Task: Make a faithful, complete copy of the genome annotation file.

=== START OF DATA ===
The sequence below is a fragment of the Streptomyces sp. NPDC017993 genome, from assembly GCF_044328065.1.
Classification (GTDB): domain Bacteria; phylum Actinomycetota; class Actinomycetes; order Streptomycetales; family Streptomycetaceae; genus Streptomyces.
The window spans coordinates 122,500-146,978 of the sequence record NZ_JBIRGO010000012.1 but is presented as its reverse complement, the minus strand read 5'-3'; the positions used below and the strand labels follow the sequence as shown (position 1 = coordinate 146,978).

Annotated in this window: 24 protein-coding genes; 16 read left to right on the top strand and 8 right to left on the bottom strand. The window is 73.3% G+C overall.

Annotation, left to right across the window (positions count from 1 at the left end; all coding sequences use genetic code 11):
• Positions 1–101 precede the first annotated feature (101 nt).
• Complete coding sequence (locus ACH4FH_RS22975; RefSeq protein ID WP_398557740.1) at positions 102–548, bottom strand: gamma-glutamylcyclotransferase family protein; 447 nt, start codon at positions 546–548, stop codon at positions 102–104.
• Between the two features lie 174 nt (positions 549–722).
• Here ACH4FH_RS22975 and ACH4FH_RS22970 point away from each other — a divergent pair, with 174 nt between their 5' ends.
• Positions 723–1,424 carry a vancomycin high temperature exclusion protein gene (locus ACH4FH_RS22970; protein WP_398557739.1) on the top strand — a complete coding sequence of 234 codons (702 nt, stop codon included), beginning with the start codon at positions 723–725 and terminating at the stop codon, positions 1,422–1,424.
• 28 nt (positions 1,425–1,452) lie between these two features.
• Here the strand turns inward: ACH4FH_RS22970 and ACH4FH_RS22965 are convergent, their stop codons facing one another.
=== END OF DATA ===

The sequence below is a fragment of the Streptomyces sp. NPDC017993 genome, from assembly GCF_044328065.1.
Classification (GTDB): domain Bacteria; phylum Actinomycetota; class Actinomycetes; order Streptomycetales; family Streptomycetaceae; genus Streptomyces.
The window spans coordinates 122,500-146,978 of the sequence record NZ_JBIRGO010000012.1 but is presented as its reverse complement, the minus strand read 5'-3'; the positions used below and the strand labels follow the sequence as shown (position 1 = coordinate 146,978).

Annotated in this window: 24 protein-coding genes; 16 read left to right on the top strand and 8 right to left on the bottom strand. The window is 73.3% G+C overall.

Annotation, left to right across the window (positions count from 1 at the left end; all coding sequences use genetic code 11):
• Positions 1–101 precede the first annotated feature (101 nt).
• Complete coding sequence (locus ACH4FH_RS22975; RefSeq protein ID WP_398557740.1) at positions 102–548, bottom strand: gamma-glutamylcyclotransferase family protein; 447 nt, start codon at positions 546–548, stop codon at positions 102–104.
• Between the two features lie 174 nt (positions 549–722).
• Here ACH4FH_RS22975 and ACH4FH_RS22970 point away from each other — a divergent pair, with 174 nt between their 5' ends.
• Positions 723–1,424 carry a vancomycin high temperature exclusion protein gene (locus ACH4FH_RS22970; protein WP_398557739.1) on the top strand — a complete coding sequence of 234 codons (702 nt, stop codon included), beginning with the start codon at positions 723–725 and terminating at the stop codon, positions 1,422–1,424.
• 28 nt (positions 1,425–1,452) lie between these two features.
• Here the strand turns inward: ACH4FH_RS22970 and ACH4FH_RS22965 are convergent, their stop codons facing one another.